As a data scientist on my task, I attempted to answer the question, “What do we know about diagnostics and surveillance?” by applying machine learning techniques to leverage the COVID-19 Open Research Dataset. One of the technical problems in this research challenge was proper data pre-processing and cleaning. For example, the well-known Gensim library provides a neat function named preprocess_string(). Under the hood, this function uses a number of default filters, including strip_numeric(). However, this is not an ideal filter to use when COVID-19 is one of the crucial keywords. Furthermore, while it is true that lemmatization produces more accurate tokens than stemming, it is computationally intensive to the point that I found it unfeasible for the large dataset of this research challenge.
Venkata Snehith Reddy Govinda Reddy is a GAIA Data Scientist in Santa Clara, California. He has worked at Ericsson for fourteen months. He holds a Master’s Degree in Computer Software Engineering from Troy University.
As my task was related to vaccines and therapeutics. As an initial approach, I collected the list of drugs from Wikipedia’s List of Drugs by web scraping using the Python package, Beautiful Soup and by categorizing drugs into Antibiotics, Antiviral and All Other Drugs. Driving for further insights, we focused our investigations on the potential single drug and combinational drug interventions as discussed in the papers with different contexts (sentences). Incorporating the additional information into our model – including sentences that discussed drugs, types of drugs, and lists of drugs discussed in each sentence –this enabled us to generate a context-based Polarity Score from sentences that discussed a given drug such that we could emphasize it within the overall dataset. My lack of pharmaceutical domain knowledge challenged me when it came to the interpretation of results. For example, while looking for anomalies, regarding whether to consider them as anomalies, as their use spans multiple treatment applications like “insulin, etc.”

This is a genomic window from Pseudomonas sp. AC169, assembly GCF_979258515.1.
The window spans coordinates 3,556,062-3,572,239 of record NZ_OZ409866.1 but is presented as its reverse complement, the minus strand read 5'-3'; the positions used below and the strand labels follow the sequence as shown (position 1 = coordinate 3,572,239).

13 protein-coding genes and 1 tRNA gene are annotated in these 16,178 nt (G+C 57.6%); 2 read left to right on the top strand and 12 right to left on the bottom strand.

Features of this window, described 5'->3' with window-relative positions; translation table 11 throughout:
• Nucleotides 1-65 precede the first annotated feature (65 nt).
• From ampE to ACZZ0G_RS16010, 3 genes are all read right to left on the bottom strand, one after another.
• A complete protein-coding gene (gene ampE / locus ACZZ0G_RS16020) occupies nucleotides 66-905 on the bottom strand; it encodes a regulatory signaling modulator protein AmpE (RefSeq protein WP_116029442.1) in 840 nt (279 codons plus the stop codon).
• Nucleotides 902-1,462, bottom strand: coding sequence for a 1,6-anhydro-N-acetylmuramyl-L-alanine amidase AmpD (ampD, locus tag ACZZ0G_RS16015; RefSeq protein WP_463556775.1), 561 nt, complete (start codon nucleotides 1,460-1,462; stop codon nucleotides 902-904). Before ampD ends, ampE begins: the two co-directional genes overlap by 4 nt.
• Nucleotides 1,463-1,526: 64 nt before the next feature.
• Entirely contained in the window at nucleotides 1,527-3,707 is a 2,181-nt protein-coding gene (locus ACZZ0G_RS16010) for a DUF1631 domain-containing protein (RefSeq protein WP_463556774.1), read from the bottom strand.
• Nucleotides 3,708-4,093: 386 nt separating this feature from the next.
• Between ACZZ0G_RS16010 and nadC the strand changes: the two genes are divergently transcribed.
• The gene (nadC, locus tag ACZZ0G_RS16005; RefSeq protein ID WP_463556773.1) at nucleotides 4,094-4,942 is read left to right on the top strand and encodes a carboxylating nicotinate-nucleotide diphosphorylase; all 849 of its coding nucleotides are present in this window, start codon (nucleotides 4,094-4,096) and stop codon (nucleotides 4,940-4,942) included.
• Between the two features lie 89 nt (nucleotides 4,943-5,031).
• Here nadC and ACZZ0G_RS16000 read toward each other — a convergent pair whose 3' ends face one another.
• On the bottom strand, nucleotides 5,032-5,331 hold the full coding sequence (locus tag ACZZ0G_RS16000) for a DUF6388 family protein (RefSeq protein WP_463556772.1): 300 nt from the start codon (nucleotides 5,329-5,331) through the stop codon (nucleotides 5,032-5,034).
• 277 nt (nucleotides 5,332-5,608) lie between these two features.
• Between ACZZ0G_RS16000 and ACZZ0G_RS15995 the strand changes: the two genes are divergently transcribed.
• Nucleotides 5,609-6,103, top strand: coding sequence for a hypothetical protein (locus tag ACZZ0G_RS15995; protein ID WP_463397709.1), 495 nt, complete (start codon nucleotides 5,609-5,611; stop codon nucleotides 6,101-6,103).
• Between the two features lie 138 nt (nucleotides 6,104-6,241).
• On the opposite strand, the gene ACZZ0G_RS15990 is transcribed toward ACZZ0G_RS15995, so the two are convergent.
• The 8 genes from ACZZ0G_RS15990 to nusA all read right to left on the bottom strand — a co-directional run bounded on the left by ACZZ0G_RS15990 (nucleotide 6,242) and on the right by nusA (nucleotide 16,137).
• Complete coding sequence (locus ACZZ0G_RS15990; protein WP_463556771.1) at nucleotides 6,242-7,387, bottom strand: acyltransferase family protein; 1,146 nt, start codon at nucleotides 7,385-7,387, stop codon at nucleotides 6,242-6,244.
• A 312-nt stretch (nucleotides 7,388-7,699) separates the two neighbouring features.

Dr. Saman Bashbaghi is a GAIA Data Scientist in Montreal, Canada. He has worked at Ericsson for nearly two years. He holds a Ph.D. in Applied Artificial Intelligence from Ecole de Technologie Superieure (ETS) Montreal.
The objective of this effort has been to leverage machine learning and natural language understanding capabilities to design an effective question-answering (Q-A) system that can perform as an intelligent search engine to find the most relevant answers to ethical and social considerations. To that end, the CORD-19 dataset is used to create a knowledge
base; features are extracted from its contents (abstracts and texts of the published articles) and are used to train a Q-A system via pre-processing, modeling and retrieval modules. During the design phase, LDA topic modeling has been applied to select several topics pertinent to the set of questions, which provides insights about the full perspective of the dataset using the most frequent keywords in each topic. Furthermore, the Doc2Vec approach was employed to convert the text into a meaningful feature vector, maintaining the spatiotemporal relation of the sentences within the document. Since the abstract of each article is the most informationally dense, it was utilized as the training data to help improve retrieval performance (less computational cost), while at the same time, training a lighter model. Finally, the resulting trained model was leveraged to retrieve the most relevant answers (summarized/prominent portions of the articles) and generate relevancy scores to the given questions using the Ball-tree unsupervised nearest neighbor technique during the operational phase.
Ericsson thanks all teams from various organizations that have taken part in the CORD-19 Challenge. This collective effort enhances the efficiency of medical researchers in their tireless efforts to expedite solutions for the many facets of the COVID-19 pandemic.
Read Paul McLachlan’s blog post, How can AI and data science help to fight the coronavirus?
To read more about Ericsson’s response to the coronavirus pandemic, you can read a blog post by our CEO: How we are responding to the coronavirus at Ericsson
We will also keep sharing information about our approach to the coronavirus and the measures we take on our coronavirus FAQ page.